From the red desert of Utah


The Colorado River 2,000 below us at Dead Horse Point State Park.

Our visit to the eastern red sandstone desert of Utah was one of contrasts and extremes – incredible beauty, fragile lands, the positive and the sometimes disturbing qualities of human relationship to nature.  We camped for 7 nights at Dead Horse State Park on a mesa that towers about 2000 feet over the sinuous Colorado River.The layer-cake of rock here in the Park reveals 300 million years of the Earth’s geologic history.

The combination of water, wind, isolated volcanic events and earthquakes has created this landscape of astonishing beauty. It continues to unfold and evolve with every downpour, lighting storm, hailstorm, and windstorm (all of which we experienced while here). This is a graphic reminder that nature, and we, are in a constant state of change, flux and creation. There really is no such thing as the “status quo” when one lives in this awareness.


Liz at Grand View Point in Canyonlands.

We started our time here with a visit to Canyonlands National Park comprised of 337,000 acres and with four distinct areas. We visited the area called Island in the Sky, a landscape of deep canyons and incredible vistas. We hiked to Grand View Point which follows the rim of the Colorado River canyon just above the point where it meets the Green River. I was struck by the immensity of the canyons here, and the shear spectacle of the views. Edward Abbey, the author, lived here and served as a park ranger in the 1960s, and wrote of this place as one where the visitor can look down from the rim and see the backs of the birds in flight.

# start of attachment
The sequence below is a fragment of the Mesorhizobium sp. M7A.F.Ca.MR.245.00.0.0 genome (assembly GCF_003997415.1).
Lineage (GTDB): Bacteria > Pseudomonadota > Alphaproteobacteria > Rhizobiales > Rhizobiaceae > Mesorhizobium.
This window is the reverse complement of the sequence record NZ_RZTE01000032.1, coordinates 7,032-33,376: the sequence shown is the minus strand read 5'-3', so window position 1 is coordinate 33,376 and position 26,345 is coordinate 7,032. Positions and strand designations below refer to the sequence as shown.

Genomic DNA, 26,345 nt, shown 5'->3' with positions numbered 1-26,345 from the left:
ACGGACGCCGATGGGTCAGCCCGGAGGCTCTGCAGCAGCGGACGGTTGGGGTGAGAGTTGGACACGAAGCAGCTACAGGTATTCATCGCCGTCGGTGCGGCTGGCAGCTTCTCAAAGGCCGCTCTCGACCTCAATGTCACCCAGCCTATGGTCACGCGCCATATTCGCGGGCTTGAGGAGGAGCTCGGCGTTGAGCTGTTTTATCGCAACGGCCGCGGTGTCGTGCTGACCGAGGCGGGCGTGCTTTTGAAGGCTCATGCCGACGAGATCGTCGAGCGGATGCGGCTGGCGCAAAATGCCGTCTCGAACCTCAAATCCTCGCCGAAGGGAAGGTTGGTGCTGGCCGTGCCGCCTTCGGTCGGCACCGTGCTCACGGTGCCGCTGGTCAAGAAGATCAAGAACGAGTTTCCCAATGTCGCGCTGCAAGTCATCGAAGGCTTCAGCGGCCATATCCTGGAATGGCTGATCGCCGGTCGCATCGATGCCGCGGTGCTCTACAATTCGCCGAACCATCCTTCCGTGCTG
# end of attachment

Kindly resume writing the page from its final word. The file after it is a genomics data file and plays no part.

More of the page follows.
Indian Paintbrush along the trail at Canyonlands.

At this time of year, there is a proliferation of wildflowers – Indian paintbrush in raucous shades of red and orange; Sego lilies, the state flower of Utah; the delicate Scarlet Gilia showing their little trumpets with yellow flutes – all blooming along the rock, ledge, and bony cypress trail, nature’s floral bouquet.

It was Arches National Park that captivated Peter, with its sculpted rock scenery that defies words. The park lies atop an underground salt bed that was deposited across the Colorado Plateau 300 million years ago when a salt water sea filled the plateau and eventually evaporated. The unstable salt bed shifted and buckled under the surface weight and with the effects of the remarkable Moab fault which resulted in a 2,500 foot displacement of earth, cracks in the rocks contributed to the formation of the arches formed by wind, water, ice and chemical weathering.


Peter at Double Arch in Arches National Park.

We hiked to an overlook of the famous Delicate Arch; the Skyline Arch which became twice as large when a chunk of rock broke loose in November of 1940; Broken Arch tucked at the end of a trail made of red sand, as fine as talcum powder; and Double Arch and Windows. There are over 2,000 catalogued arches in the Park and no doubt as I write this, last night’s heavy rainstorm is at work creating some change to the formations. We were just able to secure two hard-to-get camping spots in the park at the end of September just because there is so much more to see.